It seems to me Dugdale’s hardline ‘no to indyref2’ when coupled with Corbyn’s unashamed leftism proved a surprisingly attractive option for some old labour voters who had hitherto defected to the Nats. The problem Sturgeon faces here is obvious: the SNP have been trading on the argument that Scotland cannot ever get a leftist government so long as it is in the UK. But the rise of Corbyn puts paid to that argument. Indeed the SNP during the 2017 general election were left making the thoroughly ridiculous case that to get Corbyn in as PM you needed to vote…erm…for the SNP.
Ruth to their right in rural Scotland, Corbyn (perhaps) to their left in urban belt Scotland: it is beginning to look like Sturgeon’s SNP is getting squeezed.
3. SNP government record is pulling them down
And the third major factor to help explain the big hit the SNP suffered over the last two years must be their domestic record. Nobody (not even the hardest of hearted cybernat bullies) can any longer pretend that there isn’t something seriously wrong with Scottish education. Stories of 4,000 unfilled long term teaching places, coupled with the disastrous PISA scores helped give flesh to the opposition claims that Sturgeon was ‘not focused on her dayjob’. An electorate weary of constant votes and referendums, hesitant to even contemplate yet another indyref took this claim on board. They looked at their kids schools, they waited in the lengthening A&E queues and decided that Sturgeon really ought not be pushing for another referendum. There were so many bread and butter problems needing her attention.
The SNP have spend a decade avoiding hard legislative choices, in case it weakened support for independence. Under Salmond especially they traded on lofy ‘progressive’ rhetoric but legislatively failed to ever be quite as bold as their talk. And it has ended with this: only 3 bills the whole of last year in Holyrood – and over 7 months since the SNP even debated education in government time. Their poor domestic record; which can politely be viewed as middling and mediocre; has finally started to catch them up.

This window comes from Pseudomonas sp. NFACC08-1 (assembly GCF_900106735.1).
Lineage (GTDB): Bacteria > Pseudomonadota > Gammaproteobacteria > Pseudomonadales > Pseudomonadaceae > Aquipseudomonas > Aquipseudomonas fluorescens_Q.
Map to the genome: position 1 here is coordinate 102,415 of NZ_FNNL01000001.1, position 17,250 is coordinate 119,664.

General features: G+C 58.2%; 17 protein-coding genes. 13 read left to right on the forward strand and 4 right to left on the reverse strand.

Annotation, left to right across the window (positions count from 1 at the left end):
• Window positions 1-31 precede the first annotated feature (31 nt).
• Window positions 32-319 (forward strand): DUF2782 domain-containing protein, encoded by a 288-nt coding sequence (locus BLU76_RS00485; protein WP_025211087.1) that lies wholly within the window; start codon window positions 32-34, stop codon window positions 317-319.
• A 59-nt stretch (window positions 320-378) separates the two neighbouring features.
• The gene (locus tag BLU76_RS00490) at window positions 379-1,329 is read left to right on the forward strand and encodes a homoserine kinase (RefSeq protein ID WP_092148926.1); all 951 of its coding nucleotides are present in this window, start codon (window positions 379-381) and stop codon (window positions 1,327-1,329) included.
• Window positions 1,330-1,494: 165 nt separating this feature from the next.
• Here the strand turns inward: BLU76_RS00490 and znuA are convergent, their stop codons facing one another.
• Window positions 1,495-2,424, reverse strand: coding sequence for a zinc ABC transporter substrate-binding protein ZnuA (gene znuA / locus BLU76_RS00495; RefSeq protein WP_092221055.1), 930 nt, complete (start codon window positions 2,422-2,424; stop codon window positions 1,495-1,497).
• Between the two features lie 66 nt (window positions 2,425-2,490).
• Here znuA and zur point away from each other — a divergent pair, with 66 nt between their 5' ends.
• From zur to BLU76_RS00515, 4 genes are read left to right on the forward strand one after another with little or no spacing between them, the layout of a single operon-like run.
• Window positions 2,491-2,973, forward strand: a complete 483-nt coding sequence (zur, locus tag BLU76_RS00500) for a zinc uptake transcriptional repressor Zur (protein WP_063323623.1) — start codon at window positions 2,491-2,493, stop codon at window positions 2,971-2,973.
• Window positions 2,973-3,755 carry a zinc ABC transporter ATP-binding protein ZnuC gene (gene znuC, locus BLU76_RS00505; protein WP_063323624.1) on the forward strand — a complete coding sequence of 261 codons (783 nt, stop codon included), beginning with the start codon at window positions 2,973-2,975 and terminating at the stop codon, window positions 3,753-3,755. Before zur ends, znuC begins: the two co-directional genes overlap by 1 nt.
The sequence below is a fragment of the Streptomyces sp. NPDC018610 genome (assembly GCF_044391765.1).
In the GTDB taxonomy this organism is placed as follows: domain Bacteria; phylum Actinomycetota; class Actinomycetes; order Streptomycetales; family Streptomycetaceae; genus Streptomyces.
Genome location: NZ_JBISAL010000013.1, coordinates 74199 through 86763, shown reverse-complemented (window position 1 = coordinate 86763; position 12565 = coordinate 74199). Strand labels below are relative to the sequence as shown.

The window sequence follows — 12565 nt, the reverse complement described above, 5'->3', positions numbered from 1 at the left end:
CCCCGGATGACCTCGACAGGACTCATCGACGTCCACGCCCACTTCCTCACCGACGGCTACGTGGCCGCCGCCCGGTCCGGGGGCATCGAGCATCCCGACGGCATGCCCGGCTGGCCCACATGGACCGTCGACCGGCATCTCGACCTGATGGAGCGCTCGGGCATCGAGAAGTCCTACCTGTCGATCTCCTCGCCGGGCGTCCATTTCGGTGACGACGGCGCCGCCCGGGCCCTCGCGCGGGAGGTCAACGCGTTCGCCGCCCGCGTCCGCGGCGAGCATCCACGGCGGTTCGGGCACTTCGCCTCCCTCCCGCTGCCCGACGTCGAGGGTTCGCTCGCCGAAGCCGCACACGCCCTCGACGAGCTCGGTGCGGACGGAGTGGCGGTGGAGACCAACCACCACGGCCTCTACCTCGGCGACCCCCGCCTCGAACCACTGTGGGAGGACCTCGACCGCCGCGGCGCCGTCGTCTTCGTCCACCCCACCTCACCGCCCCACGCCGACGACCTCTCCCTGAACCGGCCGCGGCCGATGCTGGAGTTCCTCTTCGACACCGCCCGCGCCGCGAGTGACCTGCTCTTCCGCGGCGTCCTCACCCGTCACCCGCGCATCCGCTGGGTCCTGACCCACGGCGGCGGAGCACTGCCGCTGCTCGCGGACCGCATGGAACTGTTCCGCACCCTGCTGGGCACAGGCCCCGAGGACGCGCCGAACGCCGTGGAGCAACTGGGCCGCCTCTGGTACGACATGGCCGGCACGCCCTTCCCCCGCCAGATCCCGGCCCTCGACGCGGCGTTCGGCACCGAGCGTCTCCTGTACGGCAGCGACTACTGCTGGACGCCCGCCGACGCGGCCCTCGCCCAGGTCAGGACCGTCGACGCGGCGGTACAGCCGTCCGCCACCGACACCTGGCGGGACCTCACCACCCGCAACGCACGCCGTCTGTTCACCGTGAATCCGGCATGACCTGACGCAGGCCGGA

Nicola Sturgeon is going to have to choose. Does she keep pushing indyref2? Or does she drop it completely till the next Holyrood election? Does she shift her rhetoric and policy proscriptions leftward to counter Corbyn’s labour? Or does she try and regain lost ground in the N.E by appealing to the pro-brexit crowd in places like Banff & Buchan? Nicola Sturgeon has tough choices to make, and she needs to do it while leading a party that has been in government for over a decade now. And with her own falling personal ratings too…
The future of Scottish politics has never been more uncertain or complex. Scotland’s voters are becoming more promiscuous, but only within the confines of the toxic constitutional divide the SNP has bequeathed us all. SNP, Scots Tory and Labour all within 10% of each other’s vote shares following GE2017. Who knows what the future holds?